Emmerich Manual High School

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Emmerich Manual High School
Address
2405 Madison Avenue
Indianapolis, Indiana, 46225
USA
Coordinates 39°44′00″N 86°09′11″W / 39.73333°N 86.15306°W / 39.73333; -86.15306Coordinates: 39°44′00″N 86°09′11″W / 39.73333°N 86.15306°W / 39.73333; -86.15306
Information
Motto Education of Mind, Hand, and Heart
Established 1895
School district Indianapolis Public Schools
School number 715
Principal Richard (Rocky) Grismore
Staff ~100
Grades 9-12
Enrollment 1426 (2006)[1]
Grade 9 698 (2006)[1]
Grade 10 383 (2006)[1]
Grade 11 218 (2006)[1]
Grade 12 112 (2006)[1]
Campus urban
Nickname Skins
Team name Redskins
Yearbook Ivian
Website

Emmerich Manual High School is a public high school in Indianapolis, Indiana, USA. It is one of five traditional high schools in the Indianapolis Public Schools district.

History[edit]

Establishment and History[edit]

To provide training in such fields as mechanics, drafting, and the domestic arts, a resolution was adopted which petitioned the Indiana General Assembly to permit the school board to levy a tax for the construction of a new industrial school in Indianapolis. On June 14, 1888, the board went on record as favoring the proposed step in manual training education and voted to establish two such classes in the Indianapolis High School. Forty students enrolled in these first classes, and enthusiasm for the undertaking grew. A bill to enable the Board of School Commissioners to levy a tax for the construction of an industrial school in Indianapolis (House Bill 811) was introduced in the Indiana House of Representatives on February 19, 1891. With the support of the Marion County legislators the bill passed the House easily: however, it did not reach the Senate Floor until the closing days of the General Assembly, On the next to last day of the legislature, Senator Thompson of Marion County was persuaded to sponsor the bill. Because his name would not be reached in sufficient time to present the bill, Senator Fuik of Monroe and Brown counties at the last minute presented the bill to the Senate. This bill permitting the collection of five cents on every hundred dollars of taxable property in Indianapolis for the establishment of an industrial training school was passed, with one dissenting vote, on March 7, 1891.

Although several sites were considered, the south side was favored because there was no high school already in that area. In 1894 school authorities purchased for $40,000 a tract of land with a frontage of 420 feet (130 m) on Meridian Sheet, 183 feet (56 m) on Merrill Street, and 331 feet (101 m) on Madison Avenue, forming a triangle.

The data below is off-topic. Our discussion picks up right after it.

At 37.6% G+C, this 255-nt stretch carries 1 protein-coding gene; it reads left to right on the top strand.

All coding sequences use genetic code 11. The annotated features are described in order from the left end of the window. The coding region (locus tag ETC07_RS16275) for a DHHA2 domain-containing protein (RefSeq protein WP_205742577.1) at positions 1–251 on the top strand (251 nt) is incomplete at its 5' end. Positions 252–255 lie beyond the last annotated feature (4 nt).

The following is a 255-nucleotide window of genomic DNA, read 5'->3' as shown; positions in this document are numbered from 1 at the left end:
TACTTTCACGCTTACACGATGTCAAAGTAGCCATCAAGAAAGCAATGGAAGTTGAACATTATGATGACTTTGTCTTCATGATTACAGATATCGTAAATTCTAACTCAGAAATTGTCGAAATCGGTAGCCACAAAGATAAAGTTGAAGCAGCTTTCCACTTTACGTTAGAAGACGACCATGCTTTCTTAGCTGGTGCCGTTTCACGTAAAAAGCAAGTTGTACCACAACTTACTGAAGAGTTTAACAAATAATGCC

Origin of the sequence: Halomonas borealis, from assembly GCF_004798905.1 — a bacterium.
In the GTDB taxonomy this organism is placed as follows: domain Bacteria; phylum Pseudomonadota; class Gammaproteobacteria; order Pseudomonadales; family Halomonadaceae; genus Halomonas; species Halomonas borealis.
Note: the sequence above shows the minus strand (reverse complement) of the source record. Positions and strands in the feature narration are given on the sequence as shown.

Dedication ceremonies for the Industrial Training School at 525 South Meridian Street in Indianapolis took place on May 31, 1895.[2]

Renaming[edit]

In 1899, the school was renamed Manual Training School, and Charles E. Emmerich Manual Training High School in 1916. Charles E. Emmerich was the first principal of the Industrial Training High School.[2]

South Building extension[edit]

On June 7, 1920, the cornerstone of the “South Building” extension was laid. This would include an auditorium, cafeteria and new gymnasium. A portion of this wing collapsed while under construction in November 1920. The addition opened in the Spring of 1922.[2]

Relocation[edit]

In 1953, the Charles E. Emmerich Manual Training High School relocated to 2405 Madison Avenue, its present location. The Meridian Street facility was renamed the Harry E. Wood Vocational Training School, which operated until 1978. The South Building was razed in 1986.[2]

Curriculum[edit]

The student-teacher ratio is 15:1, below the state average of 17:1[3]

Performance[edit]

In 2008, the school's average scores in standardized English/Language Arts and Math tests were below the Indiana state average scores.[4] The 2006 graduation rate was 48%.[5]

Notable alumni[edit]

  • Joe Rand Beckett (1910), lawyer
  • Glen Harmeson (1926), college football and basketball coach
  • Frederick M. Burnett Sr. (1978), Entrepreneur, IBJ 40 Under 40, 1997; United States Small Business Administrations' Indiana Minority Small Business Person of the Year, 1997; Finalist, Ernst & Young Indiana Heartland Entrepreneur of the Year Awards, 1997; Indiana University Kelly School of Business, Center for Entrepreneurship and Innovation, Growth 100 Award Recipient in 1997 and 1998; recognitions by Mayor Steve Goldsmith for invaluable contributions made to the success of the Circle Centre Mall Project and United States Senator Richard Lugar for being an Indiana Business with High Growth Potential.
  • Maria Cantwell (1977), United States Senator
  • Lutah Maria Riggs (1914), architect
  • Walter Bedell Smith General, US Army, Eisenhower's Chief of Staff, ambassador to Moscow, Director of the CIA and Under Secretary of State
  • Dick Van Arsdale (1962), basketball player
  • Tom Van Arsdale (1962), basketball player

References[edit]

External links[edit]